Having moved to London with a group of likeminded people, Keith got involved in local Jacks in the Green, including the largest in the area in Deptford. “When I moved to Hastings I kind of missed all of it,” he tells me, “so I started doing some research and discovered that Hastings had lots of information on Jacks in the Green, and therefore it became obvious what needed to be done!”

In 1983 Keith launched the first Hastings Jack in the Green. “From incredibly small beginnings – where there were about 20 of us – it’s now grown into this massive thing, it’s something people desired and wanted to be part of. There is definitely something in the 21st century psyche that makes people want to do this sort of thing. Across the country, traditional customs are being mobbed by people who want to see and join in. Jack in the Green provides that, it ticks all those cultural boxes, community cohesion, it just resonates with people. In the early years it was helped considerably by that group in London – they still come down, we’re still all great friends.”

He tells me he finds joy in Jack in the Green every year, and how each is better than the last. “It’s all lovely, that’s the nice thing, there’s nothing horrible or nasty about it, everybody’s smiling, it brings happiness and all those good things. It gives me a massive buzz seeing the Jack come out and then parading through the town.”

Over the last few years funding has been one of Keith’s main concerns, “It was never intended to be as big as it is, but it’s grown in popularity and with more people comes more expense – we have to pay for all sorts of things people don’t even think about: insurance, security, toilets – they’re one of the most expensive things we have to provide! And as it grows, we need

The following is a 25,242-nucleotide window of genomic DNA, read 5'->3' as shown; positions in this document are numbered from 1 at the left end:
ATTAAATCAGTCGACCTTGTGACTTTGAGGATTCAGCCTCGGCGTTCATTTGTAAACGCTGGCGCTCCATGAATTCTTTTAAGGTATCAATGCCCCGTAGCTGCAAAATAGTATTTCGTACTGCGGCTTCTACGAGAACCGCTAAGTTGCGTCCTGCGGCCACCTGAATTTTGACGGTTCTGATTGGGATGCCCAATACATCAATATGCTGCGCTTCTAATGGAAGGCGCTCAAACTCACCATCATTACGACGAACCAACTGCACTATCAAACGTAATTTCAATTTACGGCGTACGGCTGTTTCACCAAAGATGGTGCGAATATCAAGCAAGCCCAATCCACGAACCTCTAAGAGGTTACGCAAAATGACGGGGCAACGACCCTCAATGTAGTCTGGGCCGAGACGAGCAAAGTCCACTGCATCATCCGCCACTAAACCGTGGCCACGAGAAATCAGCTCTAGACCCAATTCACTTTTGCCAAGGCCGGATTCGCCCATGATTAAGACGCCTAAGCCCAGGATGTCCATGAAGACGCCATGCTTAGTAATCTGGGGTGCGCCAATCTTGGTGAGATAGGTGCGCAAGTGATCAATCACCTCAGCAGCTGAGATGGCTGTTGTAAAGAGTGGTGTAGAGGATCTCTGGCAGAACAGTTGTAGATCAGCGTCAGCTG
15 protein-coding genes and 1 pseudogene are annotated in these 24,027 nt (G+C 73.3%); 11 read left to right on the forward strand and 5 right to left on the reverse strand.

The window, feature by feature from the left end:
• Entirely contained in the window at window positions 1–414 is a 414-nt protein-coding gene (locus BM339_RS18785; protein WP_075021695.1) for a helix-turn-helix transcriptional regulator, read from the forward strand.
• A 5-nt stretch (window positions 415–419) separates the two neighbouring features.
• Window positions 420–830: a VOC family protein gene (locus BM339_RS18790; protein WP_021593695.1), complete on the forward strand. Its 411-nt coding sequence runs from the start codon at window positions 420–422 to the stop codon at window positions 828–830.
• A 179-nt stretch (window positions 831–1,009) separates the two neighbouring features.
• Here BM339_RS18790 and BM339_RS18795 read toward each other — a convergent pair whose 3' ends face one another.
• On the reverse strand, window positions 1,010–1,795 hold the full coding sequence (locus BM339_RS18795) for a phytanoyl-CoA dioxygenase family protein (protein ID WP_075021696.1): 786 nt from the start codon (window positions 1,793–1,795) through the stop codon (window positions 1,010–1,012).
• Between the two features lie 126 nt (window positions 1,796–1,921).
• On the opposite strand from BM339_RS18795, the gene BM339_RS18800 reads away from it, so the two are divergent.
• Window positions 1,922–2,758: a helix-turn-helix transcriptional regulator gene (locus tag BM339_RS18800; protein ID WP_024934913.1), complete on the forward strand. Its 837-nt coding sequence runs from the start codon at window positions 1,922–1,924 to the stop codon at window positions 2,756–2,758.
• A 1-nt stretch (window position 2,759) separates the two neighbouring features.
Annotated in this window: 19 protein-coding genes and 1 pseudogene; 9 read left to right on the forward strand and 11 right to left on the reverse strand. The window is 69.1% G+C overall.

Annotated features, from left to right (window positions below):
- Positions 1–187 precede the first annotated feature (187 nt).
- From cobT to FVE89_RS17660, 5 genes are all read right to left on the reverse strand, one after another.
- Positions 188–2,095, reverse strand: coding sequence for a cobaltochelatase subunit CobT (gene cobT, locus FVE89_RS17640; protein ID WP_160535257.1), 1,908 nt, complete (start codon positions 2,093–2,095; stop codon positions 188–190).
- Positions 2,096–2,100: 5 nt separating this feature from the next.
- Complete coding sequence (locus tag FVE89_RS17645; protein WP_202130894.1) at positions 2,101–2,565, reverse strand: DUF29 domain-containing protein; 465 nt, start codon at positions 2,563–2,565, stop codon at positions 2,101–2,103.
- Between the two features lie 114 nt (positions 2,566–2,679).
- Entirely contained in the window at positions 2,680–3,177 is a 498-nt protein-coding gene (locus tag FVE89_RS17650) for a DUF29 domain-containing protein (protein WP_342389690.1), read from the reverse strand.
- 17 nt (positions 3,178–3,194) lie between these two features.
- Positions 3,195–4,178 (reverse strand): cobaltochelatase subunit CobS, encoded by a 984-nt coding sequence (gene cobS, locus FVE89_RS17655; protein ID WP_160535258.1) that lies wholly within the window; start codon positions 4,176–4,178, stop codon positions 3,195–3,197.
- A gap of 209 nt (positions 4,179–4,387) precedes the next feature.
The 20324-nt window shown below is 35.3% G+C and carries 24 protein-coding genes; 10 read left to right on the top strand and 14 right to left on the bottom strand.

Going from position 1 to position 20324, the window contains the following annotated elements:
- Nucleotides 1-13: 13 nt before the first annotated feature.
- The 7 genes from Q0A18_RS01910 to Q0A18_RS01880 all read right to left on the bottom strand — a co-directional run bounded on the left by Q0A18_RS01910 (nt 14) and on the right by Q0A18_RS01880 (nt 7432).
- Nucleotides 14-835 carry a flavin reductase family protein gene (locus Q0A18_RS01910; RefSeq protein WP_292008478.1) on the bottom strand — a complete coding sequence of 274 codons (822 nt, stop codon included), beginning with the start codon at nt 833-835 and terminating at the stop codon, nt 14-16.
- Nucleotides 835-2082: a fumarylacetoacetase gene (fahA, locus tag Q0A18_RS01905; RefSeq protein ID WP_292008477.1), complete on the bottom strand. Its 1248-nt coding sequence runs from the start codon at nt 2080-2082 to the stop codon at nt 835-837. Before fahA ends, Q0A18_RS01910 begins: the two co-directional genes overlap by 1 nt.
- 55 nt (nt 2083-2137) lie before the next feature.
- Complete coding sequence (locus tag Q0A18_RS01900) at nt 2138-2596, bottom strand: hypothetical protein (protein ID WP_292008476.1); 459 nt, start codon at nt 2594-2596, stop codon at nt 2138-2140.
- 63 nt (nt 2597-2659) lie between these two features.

more of everything.”

When Jack in the Green was in its infancy, Hastings Borough Council offered to fund and help grow the event, but in recent years cuts have taken their toll. “We’ve had to find ways to make ends meet.”

Keith is adamant about keeping Jack in the Green free for everyone to attend, “This is a community event for the local community, it would go completely against our ethos if we started charging people to come.”

What he wants most is local support and awareness to ensure the festival can keep going in future. “Our biggest expense is out on the West Hill because there are no facilities there, so we have to provide everything. The cleanup alone last year cost us £3,000 because people couldn’t be arsed to take their rubbish home! We have to try and get money back in somehow, so that means collection buckets, more expensive drinks – we have to fund it somehow. One possibility next year is that we try to make it smaller and not use the West Hill. We just need people to be more aware of how much it costs to put on.”

Photo: Euan Baker
Jack in the Green Traditional Costume
Euan Baker
Euan Baker
Photo by JJ Waller

To help protect it, Keith tells me there’s a chance Jack in the Green could be eligible for UNESCO status. “Jack in the Green members have been trying to get the UK to ratify the UNESCO treaty on intangible cultural heritage, meaning the nation would list its customs in the same way it lists its ancient buildings – so that’s what we’re aiming for at the moment.”

So Hastings, in order to keep our favourite event of the year running and free for all, get involved – put money in the collection buckets, take your rubbish away with you, and don’t complain about the price of the beer! There’s also a Crowdfunder link on the Jack in the Green website. Stay weird – we’ll see you on the West Hill! ⚫